Most Postgres operators and informed users are aware that it uses MVCC for storage. One of the main drawbacks of this versioning mechanism is related to tuple reuse. In order to reuse the space, VACUUM must complete a cycle on the table. Unfortunately this isn’t always possible to “optimize” for larger tables. How so?

If a large table needs to have a calculated column added, or some other bulk query updates a large portion of its content, a large fragment of the table is now empty space. This can be painful in a warehouse scenario, but it can be even more disruptive if a table that once fit in memory is now causing endless disk paging on a transaction-heavy system. It can mean the difference between a server being driven into the ground by IO requests, or one that runs smoothly with an order of magnitude more requests.

Take, for instance, a product mapping table:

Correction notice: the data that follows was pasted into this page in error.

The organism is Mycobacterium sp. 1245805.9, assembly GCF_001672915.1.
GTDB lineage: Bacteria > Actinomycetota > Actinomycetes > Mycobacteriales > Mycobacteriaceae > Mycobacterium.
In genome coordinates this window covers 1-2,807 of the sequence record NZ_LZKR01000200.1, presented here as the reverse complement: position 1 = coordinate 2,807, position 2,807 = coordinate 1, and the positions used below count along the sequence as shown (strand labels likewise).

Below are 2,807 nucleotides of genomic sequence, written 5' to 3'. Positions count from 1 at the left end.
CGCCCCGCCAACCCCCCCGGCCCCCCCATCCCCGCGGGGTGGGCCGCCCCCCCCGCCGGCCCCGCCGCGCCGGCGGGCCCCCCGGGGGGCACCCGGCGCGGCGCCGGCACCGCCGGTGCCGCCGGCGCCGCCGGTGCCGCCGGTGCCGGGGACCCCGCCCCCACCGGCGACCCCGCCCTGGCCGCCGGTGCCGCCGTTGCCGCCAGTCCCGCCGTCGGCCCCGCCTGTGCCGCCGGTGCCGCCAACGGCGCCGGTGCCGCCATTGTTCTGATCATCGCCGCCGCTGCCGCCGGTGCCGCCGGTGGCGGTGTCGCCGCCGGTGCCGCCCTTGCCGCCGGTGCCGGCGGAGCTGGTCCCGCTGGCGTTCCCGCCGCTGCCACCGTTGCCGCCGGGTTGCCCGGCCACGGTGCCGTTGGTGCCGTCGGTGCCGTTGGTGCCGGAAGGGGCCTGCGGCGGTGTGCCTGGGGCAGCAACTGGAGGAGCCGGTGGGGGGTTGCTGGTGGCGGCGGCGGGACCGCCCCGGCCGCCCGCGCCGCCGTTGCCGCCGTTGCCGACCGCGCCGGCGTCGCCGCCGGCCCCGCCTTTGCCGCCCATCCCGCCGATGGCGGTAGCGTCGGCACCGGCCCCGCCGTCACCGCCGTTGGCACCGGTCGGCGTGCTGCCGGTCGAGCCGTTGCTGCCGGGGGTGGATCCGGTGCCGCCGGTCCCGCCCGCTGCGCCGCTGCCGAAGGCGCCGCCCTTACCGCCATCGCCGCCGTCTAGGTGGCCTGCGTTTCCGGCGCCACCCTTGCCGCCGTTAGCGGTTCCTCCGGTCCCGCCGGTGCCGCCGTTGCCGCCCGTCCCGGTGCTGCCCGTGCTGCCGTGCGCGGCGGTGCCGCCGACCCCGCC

DROP TABLE IF EXISTS product_map;
 
CREATE TABLE product_map
(
    map_id        SERIAL  PRIMARY KEY,
    product_id    INT     NOT NULL,
    vendor_id     INT     NOT NULL,
    product_code  TEXT    NOT NULL
);
 
INSERT INTO product_map (product_id, vendor_id, product_code)
SELECT a.id, b.id, 'P' || abs(100000 - a.id)::TEXT
  FROM generate_series(1, 100000) a(id),
       generate_series(1, 10) b(id);
 
ANALYZE product_map;

This architecture is fairly common when mapping vendor product codes with internal tracking numbers. The approach inoculates us from vendor dependency or collisions caused by two vendors using the same ID system. These tables don’t tend to be very large, and here is how Postgres sees ours:

SELECT pg_size_pretty(pg_relation_size('product_map'));
 
 pg_size_pretty 
----------------
 50 MB

In this case, we have a million mappings with ten vendors and a made up string product code. Imagine for a moment that a few vendors changed their code systems, or we made a mistake loading the table. Now we need to update a large portion of the table. To simulate this, here’s an update statement that will modify half of the rows to have different product code values. We’ll also check the size of the table following the update.

UPDATE product_map
   SET product_code = 'D' || abs(50000 - product_id)
 WHERE vendor_id > 5;
 
SELECT pg_size_pretty(pg_relation_size('product_map'));
 
 pg_size_pretty 
----------------
 75 MB